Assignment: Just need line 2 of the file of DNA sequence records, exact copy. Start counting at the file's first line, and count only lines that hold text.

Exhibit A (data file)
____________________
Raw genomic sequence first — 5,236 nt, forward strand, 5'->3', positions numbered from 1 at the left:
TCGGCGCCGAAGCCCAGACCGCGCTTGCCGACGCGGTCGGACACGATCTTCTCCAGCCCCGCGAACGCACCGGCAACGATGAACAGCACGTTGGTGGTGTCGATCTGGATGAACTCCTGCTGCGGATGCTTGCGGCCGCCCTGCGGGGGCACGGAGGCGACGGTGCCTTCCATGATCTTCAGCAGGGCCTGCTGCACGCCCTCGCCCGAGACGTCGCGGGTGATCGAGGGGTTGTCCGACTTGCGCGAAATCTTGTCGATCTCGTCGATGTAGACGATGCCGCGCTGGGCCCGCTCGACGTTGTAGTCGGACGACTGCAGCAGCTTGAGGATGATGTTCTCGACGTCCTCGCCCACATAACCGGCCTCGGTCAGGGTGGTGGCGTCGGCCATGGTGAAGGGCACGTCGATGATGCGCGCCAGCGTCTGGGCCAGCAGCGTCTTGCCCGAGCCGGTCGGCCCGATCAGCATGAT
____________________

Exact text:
TCGGCGCCGAAGCCCAGACCGCGCTTGCCGACGCGGTCGGACACGATCTTCTCCAGCCCCGCGAACGCACCGGCAACGATGAACAGCACGTTGGTGGTGTCGATCTGGATGAACTCCTGCTGCGGATGCTTGCGGCCGCCCTGCGGGGGCACGGAGGCGACGGTGCCTTCCATGATCTTCAGCAGGGCCTGCTGCACGCCCTCGCCCGAGACGTCGCGGGTGATCGAGGGGTTGTCCGACTTGCGCGAAATCTTGTCGATCTCGTCGATGTAGACGATGCCGCGCTGGGCCCGCTCGACGTTGTAGTCGGACGACTGCAGCAGCTTGAGGATGATGTTCTCGACGTCCTCGCCCACATAACCGGCCTCGGTCAGGGTGGTGGCGTCGGCCATGGTGAAGGGCACGTCGATGATGCGCGCCAGCGTCTGGGCCAGCAGCGTCTTGCCCGAGCCGGTCGGCCCGATCAGCATGAT